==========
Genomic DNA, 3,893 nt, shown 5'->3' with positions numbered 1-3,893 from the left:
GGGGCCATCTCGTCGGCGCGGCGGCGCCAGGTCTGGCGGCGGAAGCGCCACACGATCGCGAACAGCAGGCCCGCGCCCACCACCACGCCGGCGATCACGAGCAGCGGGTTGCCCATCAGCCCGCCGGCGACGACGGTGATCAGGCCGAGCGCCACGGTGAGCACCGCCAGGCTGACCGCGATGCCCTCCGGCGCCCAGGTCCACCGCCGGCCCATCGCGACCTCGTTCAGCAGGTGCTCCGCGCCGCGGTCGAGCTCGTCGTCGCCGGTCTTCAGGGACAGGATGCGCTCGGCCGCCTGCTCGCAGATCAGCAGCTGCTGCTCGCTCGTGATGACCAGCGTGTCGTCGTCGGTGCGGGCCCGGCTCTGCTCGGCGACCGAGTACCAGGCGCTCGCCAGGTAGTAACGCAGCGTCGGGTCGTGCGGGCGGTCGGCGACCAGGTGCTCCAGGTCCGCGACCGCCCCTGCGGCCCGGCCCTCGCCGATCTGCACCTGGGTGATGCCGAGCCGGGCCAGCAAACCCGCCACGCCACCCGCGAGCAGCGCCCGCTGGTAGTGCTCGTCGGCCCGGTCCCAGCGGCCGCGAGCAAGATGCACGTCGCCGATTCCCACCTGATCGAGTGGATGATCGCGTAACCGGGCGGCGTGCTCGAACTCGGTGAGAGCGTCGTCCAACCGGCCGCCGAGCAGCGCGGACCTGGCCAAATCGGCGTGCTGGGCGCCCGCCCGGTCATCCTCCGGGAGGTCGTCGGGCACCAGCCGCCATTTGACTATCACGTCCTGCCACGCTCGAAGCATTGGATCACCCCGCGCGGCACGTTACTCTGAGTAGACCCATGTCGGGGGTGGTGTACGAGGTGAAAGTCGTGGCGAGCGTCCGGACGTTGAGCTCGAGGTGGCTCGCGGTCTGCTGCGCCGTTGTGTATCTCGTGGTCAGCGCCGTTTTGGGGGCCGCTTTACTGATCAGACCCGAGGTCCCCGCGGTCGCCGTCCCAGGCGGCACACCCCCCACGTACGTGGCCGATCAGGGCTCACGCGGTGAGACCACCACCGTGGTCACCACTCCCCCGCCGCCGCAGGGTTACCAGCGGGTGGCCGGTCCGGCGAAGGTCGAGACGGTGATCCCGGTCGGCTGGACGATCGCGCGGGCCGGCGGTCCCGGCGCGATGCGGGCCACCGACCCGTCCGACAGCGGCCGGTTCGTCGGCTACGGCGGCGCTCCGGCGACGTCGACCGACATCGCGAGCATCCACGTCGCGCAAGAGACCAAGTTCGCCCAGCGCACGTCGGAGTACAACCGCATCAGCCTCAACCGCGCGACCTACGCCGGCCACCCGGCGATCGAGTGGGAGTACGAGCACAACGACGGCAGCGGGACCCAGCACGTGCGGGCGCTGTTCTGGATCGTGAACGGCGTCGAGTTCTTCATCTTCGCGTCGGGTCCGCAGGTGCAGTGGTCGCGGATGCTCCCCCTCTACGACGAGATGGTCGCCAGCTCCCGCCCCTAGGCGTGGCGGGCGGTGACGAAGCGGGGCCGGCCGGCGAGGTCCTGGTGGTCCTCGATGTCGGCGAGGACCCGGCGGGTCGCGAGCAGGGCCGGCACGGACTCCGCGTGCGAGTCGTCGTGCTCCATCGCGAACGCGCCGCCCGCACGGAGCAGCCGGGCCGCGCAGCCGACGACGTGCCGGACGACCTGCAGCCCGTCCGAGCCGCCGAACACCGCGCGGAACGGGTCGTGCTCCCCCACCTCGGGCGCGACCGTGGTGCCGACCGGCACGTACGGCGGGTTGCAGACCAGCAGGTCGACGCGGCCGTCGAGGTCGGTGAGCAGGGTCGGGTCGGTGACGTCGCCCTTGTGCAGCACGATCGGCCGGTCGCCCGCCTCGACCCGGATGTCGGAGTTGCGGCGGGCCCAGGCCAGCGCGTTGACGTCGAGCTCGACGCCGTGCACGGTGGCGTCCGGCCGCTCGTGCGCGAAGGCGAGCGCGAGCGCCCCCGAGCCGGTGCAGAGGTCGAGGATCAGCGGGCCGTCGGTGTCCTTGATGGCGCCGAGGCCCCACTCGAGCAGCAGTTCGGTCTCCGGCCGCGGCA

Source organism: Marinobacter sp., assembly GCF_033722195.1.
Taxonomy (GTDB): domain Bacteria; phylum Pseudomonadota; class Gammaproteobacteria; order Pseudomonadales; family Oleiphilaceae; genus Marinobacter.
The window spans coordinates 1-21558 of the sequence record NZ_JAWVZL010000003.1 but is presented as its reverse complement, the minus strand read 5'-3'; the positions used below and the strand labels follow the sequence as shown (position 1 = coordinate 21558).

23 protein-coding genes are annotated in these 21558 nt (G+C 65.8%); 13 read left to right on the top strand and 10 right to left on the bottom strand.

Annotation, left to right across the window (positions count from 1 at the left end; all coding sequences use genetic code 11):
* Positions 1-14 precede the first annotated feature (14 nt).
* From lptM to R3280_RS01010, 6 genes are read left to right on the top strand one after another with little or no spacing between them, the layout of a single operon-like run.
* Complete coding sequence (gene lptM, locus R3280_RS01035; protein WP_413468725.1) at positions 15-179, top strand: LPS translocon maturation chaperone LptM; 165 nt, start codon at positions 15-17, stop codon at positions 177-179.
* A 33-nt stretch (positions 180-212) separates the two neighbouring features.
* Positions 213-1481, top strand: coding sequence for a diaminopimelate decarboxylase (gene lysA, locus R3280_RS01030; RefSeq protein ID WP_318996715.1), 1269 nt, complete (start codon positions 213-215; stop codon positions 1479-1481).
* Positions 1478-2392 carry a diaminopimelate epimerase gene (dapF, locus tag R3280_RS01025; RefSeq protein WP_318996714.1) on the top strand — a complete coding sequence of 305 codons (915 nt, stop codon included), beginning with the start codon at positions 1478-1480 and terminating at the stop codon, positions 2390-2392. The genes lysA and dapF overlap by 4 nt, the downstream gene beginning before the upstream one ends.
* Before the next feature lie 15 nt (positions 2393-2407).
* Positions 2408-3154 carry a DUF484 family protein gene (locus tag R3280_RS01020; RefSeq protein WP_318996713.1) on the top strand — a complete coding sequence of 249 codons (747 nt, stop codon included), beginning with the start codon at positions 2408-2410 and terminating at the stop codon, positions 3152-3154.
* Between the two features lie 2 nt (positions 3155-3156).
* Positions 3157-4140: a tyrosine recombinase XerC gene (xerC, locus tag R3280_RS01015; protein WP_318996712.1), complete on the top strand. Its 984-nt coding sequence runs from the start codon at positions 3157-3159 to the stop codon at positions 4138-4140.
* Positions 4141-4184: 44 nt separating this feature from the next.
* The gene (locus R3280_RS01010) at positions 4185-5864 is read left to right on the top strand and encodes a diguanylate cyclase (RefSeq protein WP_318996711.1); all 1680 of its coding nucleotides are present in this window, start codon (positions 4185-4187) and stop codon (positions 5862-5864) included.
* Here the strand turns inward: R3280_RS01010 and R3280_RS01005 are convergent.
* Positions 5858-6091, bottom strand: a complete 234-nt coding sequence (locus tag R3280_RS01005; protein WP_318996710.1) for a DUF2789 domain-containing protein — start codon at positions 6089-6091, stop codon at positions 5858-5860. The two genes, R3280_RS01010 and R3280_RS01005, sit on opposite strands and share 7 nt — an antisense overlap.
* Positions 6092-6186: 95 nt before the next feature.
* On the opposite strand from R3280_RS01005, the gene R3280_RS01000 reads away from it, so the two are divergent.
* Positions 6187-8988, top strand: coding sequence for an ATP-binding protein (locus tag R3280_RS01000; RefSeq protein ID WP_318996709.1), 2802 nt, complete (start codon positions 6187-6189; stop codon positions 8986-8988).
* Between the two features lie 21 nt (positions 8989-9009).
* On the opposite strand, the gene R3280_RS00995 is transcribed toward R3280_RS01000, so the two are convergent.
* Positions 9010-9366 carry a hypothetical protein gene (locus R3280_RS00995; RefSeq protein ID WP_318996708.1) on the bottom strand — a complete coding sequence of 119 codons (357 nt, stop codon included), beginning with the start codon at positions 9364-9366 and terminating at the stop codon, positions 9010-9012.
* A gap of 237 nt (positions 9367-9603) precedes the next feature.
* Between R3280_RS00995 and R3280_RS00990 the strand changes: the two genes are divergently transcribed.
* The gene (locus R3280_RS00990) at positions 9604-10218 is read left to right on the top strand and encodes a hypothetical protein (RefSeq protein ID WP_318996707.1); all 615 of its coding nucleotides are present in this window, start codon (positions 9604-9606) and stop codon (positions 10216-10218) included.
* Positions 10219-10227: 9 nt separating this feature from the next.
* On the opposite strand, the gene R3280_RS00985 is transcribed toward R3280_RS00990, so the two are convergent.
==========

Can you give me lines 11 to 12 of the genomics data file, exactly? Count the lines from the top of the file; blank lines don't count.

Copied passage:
* A 33-nt stretch (positions 180-212) separates the two neighbouring features.
* Positions 213-1481, top strand: coding sequence for a diaminopimelate decarboxylase (gene lysA, locus R3280_RS01030; RefSeq protein ID WP_318996715.1), 1269 nt, complete (start codon positions 213-215; stop codon positions 1479-1481).